Whereas in 1ere I tried to have the same lesson that Terminale had the week before without complete success. The ones on the Linux machines couldn’t figure out that even though we were going to do programmation, they might find DrPython under the "Programmation" menu. I have been a little harsh with students like that, who do not seem to pay attention to the instructions, or do not poke around on the ordinateur in the correct places. Example: I explain how to open DrPython ("those of you on Windows, there is an ‘Education software’ folder on the desktop. Open that, then open the DrPython folder, then find the drpython file and open that"; leave aside for the moment that they have no idea what Windows is and whether they are on it). After this brief explanation, I notice that two computers have Microsoft Word open. When they say they have no idea what to do, I suggest they ask the students who seem to have an idea. About ten minutes later, one of the students complains that he couldn’t figure out what to do because the computer is in English. Of course, the explanation I gave doesn’t require being able to read English, so at this point I became a little irritated.

Last night I spoke with Gus about this. I’m not sure she believes it, but she seemed to suggest that I should be doing more handholding with these kids — explaining each step, repeating myself for the students who weren’t listening or didn’t get it the first time, explaining where students went wrong. Instead I have been doing none of those, responding to students with "What have you tried?" and "What are you looking for right now?" Correspondingly, a certain fraction of my class is frustrating for both me and the students. It certainly could be argued that the students just don’t have enough experience with computers to figure out how to do anything, and maybe they need to get a solid base before I can ask them to navigate the world of the computer by themselves.

I have been thinking this over since last night. My belief is that giving more direct and explicit instructions would be doing the students a disservice, but I’m not completely convinced of it.

Let me start by describing the lab. We have 15 computers in working order right now, and enough power outlets to add one more if I can assemble another computer out of the parts we have. They’re all P2/P3 class machines, with most having 128 MB of RAM. The 5 we just got are English Windows XP machines. There’s one Xubuntu machine (French), and two Lubuntu machines (French, but incompletely translated). The other 7 machines are Windows XP (French). The Windows machines generally have Microsoft Office 2003, except for one with 2007 and another with OpenOffice. (The English machines came with both Office 2003 and OO.o.) This diversity is intentional. I do not want to teach to a single vendor, or to a single interface. Informatique is not about memorizing series of steps — even if I could give steps that worked on all the different machines, or even if I gave series of steps for each computer. Informatique is about playing a game for which you don’t know the rules. Informatique is about reverse-engineering what some dickhead built. Informatique is about solving for "x".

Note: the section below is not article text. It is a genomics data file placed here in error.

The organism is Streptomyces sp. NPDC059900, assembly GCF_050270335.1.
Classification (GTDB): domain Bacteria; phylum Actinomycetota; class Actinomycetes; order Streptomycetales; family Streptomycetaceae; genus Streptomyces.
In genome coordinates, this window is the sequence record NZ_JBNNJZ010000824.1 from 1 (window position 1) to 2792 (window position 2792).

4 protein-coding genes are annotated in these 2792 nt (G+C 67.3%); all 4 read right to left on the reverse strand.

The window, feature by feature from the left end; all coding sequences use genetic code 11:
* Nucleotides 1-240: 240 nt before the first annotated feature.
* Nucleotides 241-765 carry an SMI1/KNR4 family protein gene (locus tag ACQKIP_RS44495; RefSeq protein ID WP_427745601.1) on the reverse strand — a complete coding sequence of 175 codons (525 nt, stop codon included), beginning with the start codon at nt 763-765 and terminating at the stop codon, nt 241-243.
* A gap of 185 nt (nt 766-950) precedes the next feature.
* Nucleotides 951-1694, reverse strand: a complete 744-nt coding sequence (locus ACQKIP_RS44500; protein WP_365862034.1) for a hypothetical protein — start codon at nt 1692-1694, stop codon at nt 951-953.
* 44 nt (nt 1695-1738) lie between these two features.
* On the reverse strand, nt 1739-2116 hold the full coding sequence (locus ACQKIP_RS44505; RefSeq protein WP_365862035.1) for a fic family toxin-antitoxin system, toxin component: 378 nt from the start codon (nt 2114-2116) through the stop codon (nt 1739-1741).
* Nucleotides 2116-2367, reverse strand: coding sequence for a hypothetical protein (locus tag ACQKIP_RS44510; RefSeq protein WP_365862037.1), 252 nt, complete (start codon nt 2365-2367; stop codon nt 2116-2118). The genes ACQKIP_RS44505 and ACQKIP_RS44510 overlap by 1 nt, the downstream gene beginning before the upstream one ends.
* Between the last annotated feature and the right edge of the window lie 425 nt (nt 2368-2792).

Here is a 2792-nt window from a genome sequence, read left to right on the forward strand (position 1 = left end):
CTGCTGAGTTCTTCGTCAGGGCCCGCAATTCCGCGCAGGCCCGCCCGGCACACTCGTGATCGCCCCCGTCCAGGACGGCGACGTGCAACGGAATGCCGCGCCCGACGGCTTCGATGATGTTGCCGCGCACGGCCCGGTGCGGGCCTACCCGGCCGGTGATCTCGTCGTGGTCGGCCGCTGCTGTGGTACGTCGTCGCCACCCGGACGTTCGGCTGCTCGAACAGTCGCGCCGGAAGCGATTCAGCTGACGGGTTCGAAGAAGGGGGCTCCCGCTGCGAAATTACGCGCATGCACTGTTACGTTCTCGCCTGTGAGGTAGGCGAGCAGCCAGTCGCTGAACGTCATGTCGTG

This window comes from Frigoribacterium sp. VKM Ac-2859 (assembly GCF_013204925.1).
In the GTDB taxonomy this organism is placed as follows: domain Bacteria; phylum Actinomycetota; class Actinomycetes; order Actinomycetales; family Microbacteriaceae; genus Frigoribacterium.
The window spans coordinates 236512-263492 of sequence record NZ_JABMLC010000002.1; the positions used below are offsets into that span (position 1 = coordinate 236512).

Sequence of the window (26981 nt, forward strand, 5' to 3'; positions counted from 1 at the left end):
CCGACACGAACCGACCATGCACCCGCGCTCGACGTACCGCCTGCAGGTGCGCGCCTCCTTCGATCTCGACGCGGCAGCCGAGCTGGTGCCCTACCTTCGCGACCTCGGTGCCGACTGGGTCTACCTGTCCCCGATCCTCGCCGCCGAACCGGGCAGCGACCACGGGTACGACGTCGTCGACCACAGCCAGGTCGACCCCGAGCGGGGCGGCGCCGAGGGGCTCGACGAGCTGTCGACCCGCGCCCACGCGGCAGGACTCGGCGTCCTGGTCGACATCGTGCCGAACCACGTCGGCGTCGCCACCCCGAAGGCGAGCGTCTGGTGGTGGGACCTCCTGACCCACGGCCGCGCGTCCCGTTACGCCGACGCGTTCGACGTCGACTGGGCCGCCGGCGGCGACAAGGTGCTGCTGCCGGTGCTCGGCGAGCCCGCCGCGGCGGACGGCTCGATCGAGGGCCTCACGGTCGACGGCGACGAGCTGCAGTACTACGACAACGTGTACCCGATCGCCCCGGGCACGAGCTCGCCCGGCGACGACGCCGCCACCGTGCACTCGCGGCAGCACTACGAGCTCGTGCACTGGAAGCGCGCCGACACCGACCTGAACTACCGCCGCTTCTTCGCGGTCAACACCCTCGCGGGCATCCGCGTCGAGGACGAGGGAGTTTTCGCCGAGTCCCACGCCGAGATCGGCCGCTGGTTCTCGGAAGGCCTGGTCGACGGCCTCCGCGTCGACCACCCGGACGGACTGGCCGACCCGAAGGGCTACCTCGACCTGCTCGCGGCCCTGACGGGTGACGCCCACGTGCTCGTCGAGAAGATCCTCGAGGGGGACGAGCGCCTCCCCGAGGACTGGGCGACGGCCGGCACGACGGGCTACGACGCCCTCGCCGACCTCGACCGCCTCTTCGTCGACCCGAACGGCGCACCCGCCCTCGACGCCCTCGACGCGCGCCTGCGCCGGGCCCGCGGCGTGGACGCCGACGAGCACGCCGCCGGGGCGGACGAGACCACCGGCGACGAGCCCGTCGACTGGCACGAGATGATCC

So when I say "Open a spreadsheet; there are three on these machines, some with Microsoft Office Excel, some with OpenOffice Calc, and some with Gnumeric", I expect the students to open the menus and look around. I expect them to open "All programs", if for no other reason than that it says "All". I expect them to read the things that happen on the screen. If they forget what they’re looking for, I expect them to look at the board, where I wrote those three names. Similarly, if the numbers on their keyboard don’t work, but the numbers on their neighbors’ do, I expect them to look at the keyboards and try to figure out why they’re different. And if I encourage them to do exactly that, for example by saying "Is there anything different between your keyboard and hers?" I expect them to say "Look, there’s a light on hers labeled Num Lock, and on mine the light is off". These are the real skills of informatique, and I believe that by asking "What did you try?" and "What did you to make the computer do that?" they will be able to practice these skills better than if I said "Click on the Start Menu, open ‘All programs’, find, open that, and then click once on Calc." Those steps will change — example, even saving a file is different in Office 2003 and 2007.

The other side of the argument is that all of those things that we learn to do as informaticiens come from the experience of using the computer itself, that we bootstrapped from simple sets of steps to understanding of how menus and options work, and from there to filesystems, interface-independence, system administration, etc. After all, even libraries for use by developers often come with a tutorial or a quick-start guide with relatively explicit steps.

I’m not sure yet how I feel about this argument. It’s been so long since I’ve been a learner that maybe I can’t really imagine what it’s like. But I can’t help but feel like there’s something that the students here haven’t learned how to do, to look at differences, to get a clear idea of what your goal is, to look at your options, to keep trying something until you know it doesn’t work and then to try something really different. I think these accumulated skills fall under the umbrella category of "critical thinking", and I don’t think lists of steps help develop those capacities.

So for the time being I am going to continue to ask "What did you try?" and walk away if they respond with "The computer isn’t displaying" or "I can’t find it". We’ll see how it goes.